Tips to Avoid Smartphone Hand Pain
Hand pain can occur from typing work emails to browsing streaming services, you might find that your “screen time” includes much of your waking hours. The average person these days spends almost five hours a day on a mobile device, increasing the cases of trigger finger, texting thumb & carpal tunnel syndrome.
Phones have evolved over the years from big rotary dialers to hand-held computers, but the human body has yet to evolve the shape of the hand to match the device. Dr. Shuaib Kausar says, like most people, I use my phone every day for things like:
- My morning alarm
- Texting friends and family
- Checking emails
- Reading the news
- Checking sports scores
- Connecting on social media
- Listening to podcasts and music
- Taking photos
- Navigating around town
- Reading the latest blog (like you, if you are reading this on your phone), and yes,
- To make phone calls!
If your list is anywhere close to mine, it means your smartphone is in your hands for hours from the moment you wake up until you go to bed.
If you are even close to these average numbers, it is very likely that you might be experiencing some hand discomfort, whether it is in your thumb, wrist, or even your elbow. Smartphone overuse can cause wrist pain because tendons that connect to the thumb can become inflamed at the wrist. Your elbow can also be affected if it is constantly bent holding the phone. The fingers most impacted by holding a smartphone, tablet, or video game controller are your pinky and thumb.
Larger phones are most likely better for the fingers because the fingers have more space to spread out. But the catch is that the larger devices are heavier, so your hand has to support the extra weight which could cause the ‘smartphone pinky’. By extension, your wrists can also be impacted by the way you hold your phone.
A common injury I see tied to smartphone usage is texting thumb or trigger thumb (also trigger finger), which is a repetitive stress injury known as stenosing tenosynovitis. Nothing is dislocated or broken in the hand, and most of the time there isn’t much inflammation, but it can still annoy the person experiencing it.
Each hand is made of 27 bones, 35 muscles, and over 100 tendons connecting bones and muscles. Your flexor tendons bend your fingers, and tendons that straighten your fingers are called extensor tendons. Repetitive movements can tire these tendons out, resulting in wear and tear on the tendon as well as soreness and inflammation. This is called tendinitis.
I also see some patients with carpal tunnel syndrome (wrist) or cubital tunnel syndrome (elbow) who believe it is due to smartphone use. While there is no single cause of carpal tunnel syndrome or cubital tunnel syndrome, overuse of the related muscles could be a contributing factor. People with previous injuries may be at a higher risk as well.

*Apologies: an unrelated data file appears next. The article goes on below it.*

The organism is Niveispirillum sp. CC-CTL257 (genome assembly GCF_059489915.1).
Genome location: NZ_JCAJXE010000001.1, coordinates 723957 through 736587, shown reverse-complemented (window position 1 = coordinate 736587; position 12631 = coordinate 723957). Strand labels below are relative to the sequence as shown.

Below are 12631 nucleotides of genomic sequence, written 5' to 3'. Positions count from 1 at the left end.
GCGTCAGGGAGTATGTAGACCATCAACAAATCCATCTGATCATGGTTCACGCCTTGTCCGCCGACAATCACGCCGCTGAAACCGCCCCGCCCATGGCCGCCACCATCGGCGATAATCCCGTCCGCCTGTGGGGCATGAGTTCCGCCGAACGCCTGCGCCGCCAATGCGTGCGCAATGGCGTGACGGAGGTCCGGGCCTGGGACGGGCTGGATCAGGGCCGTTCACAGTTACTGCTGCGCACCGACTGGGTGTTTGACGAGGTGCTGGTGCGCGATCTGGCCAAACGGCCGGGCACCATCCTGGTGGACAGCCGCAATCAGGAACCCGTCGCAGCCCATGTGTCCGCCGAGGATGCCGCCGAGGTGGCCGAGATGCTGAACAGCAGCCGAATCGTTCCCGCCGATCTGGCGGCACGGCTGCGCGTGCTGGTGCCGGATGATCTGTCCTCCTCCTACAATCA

Another smartphone injury becoming increasingly common with extra-large smartphones is the “smartphone pinky.” This is when the little finger becomes deformed or dented due to balancing the smartphone with the pinky on the bottom of the phone.
Tips for reducing hand pain
- Go hands-free
- Use a smartphone grip or a case that enables you to use your device without holding onto it. This can decrease the pressure on your thumb and your pinky. These accessories may hold your phone up for you or may simply allow you to hold your device without the use of your thumb or pinky.
- Get text-savvy
- You can also look into a stylus tool to use on your tablet, or employ talk-to-text features on your phone.
- There are lots of options that can decrease how often you actually have to employ your pinky and thumb when you’re using your devices.
- Stretch your fingers out
- Before you pick up your device, lace your fingers together and push out your arms so that your fingers get a full stretch in the opposite direction.
This kind of stretching can help:
- extend the range of motion of your tendons and joints
- alleviate stiffness
- get your fingers ready for the activity
- Plan for rest
- If you’re using your device for a sustained period of time, set an alarm to sound after you’ve been using it for an hour or so.
- Plan regular rest periods for your fingers to decrease the strain on your joints, tendons, eyes, and neck.
When to seek professional help
Some symptoms indicate that home remedies won’t be enough to treat your smartphone finger. Seek treatment if you experience any of the following:
- hand pain that lasts for 7 to 10 days, even after home remedies
- pain that is severe and keeps you from doing other activities
- recurrent numbness that doesn’t subside after a day off from smartphone use
In this day and age, it is nearly impossible not to use a mobile phone. But by following my nine tips you can reduce pain and possibly temporary or permanent hand damage due to that devilish device.
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